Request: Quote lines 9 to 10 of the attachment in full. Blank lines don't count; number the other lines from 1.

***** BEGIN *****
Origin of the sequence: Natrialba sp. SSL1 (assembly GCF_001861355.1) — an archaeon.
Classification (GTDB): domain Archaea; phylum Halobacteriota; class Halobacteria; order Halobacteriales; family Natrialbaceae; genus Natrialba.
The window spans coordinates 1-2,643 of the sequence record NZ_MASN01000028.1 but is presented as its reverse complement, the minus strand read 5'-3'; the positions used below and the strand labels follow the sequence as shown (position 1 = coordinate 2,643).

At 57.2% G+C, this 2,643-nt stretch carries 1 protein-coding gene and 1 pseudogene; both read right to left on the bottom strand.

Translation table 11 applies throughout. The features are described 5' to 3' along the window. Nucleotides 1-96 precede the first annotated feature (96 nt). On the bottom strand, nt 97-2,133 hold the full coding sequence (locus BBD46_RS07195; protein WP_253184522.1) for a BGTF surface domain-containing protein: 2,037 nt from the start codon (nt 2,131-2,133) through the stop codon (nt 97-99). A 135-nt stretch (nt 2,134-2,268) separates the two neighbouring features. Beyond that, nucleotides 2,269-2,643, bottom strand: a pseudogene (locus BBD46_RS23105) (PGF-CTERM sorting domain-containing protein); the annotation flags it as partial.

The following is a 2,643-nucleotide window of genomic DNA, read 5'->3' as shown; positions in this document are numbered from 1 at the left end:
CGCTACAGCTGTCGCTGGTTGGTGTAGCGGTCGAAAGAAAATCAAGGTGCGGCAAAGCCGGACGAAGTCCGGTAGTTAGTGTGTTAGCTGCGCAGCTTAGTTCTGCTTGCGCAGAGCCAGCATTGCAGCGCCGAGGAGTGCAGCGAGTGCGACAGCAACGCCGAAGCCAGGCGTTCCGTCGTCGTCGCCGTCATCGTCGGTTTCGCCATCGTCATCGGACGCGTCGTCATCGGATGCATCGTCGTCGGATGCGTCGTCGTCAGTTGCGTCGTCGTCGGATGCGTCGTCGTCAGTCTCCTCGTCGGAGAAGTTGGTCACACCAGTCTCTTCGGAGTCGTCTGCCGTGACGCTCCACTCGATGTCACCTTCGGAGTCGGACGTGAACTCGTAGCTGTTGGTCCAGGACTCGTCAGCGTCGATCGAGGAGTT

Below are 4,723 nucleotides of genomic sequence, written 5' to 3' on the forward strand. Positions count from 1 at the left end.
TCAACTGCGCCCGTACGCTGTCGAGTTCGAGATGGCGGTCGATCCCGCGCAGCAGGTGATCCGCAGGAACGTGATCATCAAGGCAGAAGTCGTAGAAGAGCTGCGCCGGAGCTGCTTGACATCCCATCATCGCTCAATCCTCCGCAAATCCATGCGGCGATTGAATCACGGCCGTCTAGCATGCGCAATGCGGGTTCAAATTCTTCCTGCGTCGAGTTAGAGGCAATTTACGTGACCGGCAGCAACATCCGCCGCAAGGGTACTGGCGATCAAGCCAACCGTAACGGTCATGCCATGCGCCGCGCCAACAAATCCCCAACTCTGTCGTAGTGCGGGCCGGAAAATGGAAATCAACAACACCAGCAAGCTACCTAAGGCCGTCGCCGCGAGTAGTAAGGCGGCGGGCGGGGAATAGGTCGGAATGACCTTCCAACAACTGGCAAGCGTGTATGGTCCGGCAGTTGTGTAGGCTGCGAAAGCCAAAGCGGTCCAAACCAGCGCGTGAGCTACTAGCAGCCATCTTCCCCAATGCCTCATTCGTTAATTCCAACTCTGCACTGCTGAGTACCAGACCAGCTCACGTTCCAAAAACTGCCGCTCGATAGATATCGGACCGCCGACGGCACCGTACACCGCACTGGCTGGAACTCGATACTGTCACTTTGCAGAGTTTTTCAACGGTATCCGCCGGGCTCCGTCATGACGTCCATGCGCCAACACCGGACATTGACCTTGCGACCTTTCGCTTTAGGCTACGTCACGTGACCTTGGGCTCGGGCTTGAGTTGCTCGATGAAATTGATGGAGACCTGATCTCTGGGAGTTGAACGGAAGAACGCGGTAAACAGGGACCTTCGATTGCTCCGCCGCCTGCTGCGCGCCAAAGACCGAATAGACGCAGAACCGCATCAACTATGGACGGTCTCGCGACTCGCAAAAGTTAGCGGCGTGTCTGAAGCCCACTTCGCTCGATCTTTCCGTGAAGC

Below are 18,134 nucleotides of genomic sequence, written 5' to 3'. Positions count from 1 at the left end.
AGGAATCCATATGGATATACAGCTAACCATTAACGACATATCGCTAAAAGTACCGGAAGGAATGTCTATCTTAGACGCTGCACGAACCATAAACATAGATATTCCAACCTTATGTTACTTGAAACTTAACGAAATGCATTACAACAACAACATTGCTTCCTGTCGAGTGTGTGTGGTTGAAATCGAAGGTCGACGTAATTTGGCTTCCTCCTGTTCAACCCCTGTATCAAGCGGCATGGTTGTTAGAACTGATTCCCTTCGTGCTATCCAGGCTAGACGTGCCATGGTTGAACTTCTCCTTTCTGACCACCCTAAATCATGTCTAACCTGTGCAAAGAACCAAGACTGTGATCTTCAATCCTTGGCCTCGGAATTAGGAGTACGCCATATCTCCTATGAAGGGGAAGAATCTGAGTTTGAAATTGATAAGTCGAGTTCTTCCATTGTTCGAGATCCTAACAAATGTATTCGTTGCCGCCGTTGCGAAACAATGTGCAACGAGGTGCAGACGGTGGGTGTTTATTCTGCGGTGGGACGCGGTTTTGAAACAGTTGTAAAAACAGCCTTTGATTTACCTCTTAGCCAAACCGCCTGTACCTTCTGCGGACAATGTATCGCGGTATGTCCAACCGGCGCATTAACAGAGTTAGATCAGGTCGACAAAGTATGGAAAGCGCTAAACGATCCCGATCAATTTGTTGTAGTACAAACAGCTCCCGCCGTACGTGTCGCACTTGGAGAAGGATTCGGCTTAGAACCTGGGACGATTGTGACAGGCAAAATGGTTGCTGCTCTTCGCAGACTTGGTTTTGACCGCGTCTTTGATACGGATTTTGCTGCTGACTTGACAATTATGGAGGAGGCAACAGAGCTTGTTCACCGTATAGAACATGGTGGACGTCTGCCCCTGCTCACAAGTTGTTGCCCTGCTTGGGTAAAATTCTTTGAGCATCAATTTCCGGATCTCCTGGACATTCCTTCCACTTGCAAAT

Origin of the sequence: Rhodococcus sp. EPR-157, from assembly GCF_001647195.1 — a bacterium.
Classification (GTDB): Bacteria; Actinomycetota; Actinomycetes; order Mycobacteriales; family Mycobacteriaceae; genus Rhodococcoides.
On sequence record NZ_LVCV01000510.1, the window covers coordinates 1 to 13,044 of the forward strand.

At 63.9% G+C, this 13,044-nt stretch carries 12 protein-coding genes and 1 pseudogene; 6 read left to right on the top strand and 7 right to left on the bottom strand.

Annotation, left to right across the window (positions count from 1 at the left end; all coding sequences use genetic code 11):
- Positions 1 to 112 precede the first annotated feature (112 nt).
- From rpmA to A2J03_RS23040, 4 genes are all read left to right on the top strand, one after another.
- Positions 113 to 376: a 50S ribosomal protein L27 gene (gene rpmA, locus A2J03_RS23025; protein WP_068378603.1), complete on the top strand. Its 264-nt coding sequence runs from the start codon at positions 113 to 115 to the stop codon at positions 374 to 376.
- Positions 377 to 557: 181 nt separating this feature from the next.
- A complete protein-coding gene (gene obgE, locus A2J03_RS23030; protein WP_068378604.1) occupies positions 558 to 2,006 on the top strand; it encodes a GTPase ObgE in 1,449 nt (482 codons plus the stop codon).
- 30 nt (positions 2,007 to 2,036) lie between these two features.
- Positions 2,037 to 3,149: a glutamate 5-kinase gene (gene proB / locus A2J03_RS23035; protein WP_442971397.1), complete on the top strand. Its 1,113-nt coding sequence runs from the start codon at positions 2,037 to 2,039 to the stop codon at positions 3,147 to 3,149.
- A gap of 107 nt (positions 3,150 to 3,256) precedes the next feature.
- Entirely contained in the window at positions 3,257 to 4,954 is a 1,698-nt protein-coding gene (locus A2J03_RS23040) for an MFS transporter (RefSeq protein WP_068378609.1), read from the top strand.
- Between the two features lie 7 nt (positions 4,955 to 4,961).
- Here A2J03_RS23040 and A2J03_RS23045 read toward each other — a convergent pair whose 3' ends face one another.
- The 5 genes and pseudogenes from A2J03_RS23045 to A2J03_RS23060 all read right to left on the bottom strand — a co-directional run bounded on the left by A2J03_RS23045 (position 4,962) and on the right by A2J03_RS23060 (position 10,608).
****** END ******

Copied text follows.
TCAACTGCGCCCGTACGCTGTCGAGTTCGAGATGGCGGTCGATCCCGCGCAGCAGGTGATCCGCAGGAACGTGATCATCAAGGCAGAAGTCGTAGAAGAGCTGCGCCGGAGCTGCTTGACATCCCATCATCGCTCAATCCTCCGCAAATCCATGCGGCGATTGAATCACGGCCGTCTAGCATGCGCAATGCGGGTTCAAATTCTTCCTGCGTCGAGTTAGAGGCAATTTACGTGACCGGCAGCAACATCCGCCGCAAGGGTACTGGCGATCAAGCCAACCGTAACGGTCATGCCATGCGCCGCGCCAACAAATCCCCAACTCTGTCGTAGTGCGGGCCGGAAAATGGAAATCAACAACACCAGCAAGCTACCTAAGGCCGTCGCCGCGAGTAGTAAGGCGGCGGGCGGGGAATAGGTCGGAATGACCTTCCAACAACTGGCAAGCGTGTATGGTCCGGCAGTTGTGTAGGCTGCGAAAGCCAAAGCGGTCCAAACCAGCGCGTGAGCTACTAGCAGCCATCTTCCCCAATGCCTCATTCGTTAATTCCAACTCTGCACTGCTGAGTACCAGACCAGCTCACGTTCCAAAAACTGCCGCTCGATAGATATCGGACCGCCGACGGCACCGTACACCGCACTGGCTGGAACTCGATACTGTCACTTTGCAGAGTTTTTCAACGGTATCCGCCGGGCTCCGTCATGACGTCCATGCGCCAACACCGGACATTGACCTTGCGACCTTTCGCTTTAGGCTACGTCACGTGACCTTGGGCTCGGGCTTGAGTTGCTCGATGAAATTGATGGAGACCTGATCTCTGGGAGTTGAACGGAAGAACGCGGTAAACAGGGACCTTCGATTGCTCCGCCGCCTGCTGCGCGCCAAAGACCGAATAGACGCAGAACCGCATCAACTATGGACGGTCTCGCGACTCGCAAAAGTTAGCGGCGTGTCTGAAGCCCACTTCGCTCGATCTTTCCGTGAAGC

Below are 18,134 nucleotides of genomic sequence, written 5' to 3'. Positions count from 1 at the left end.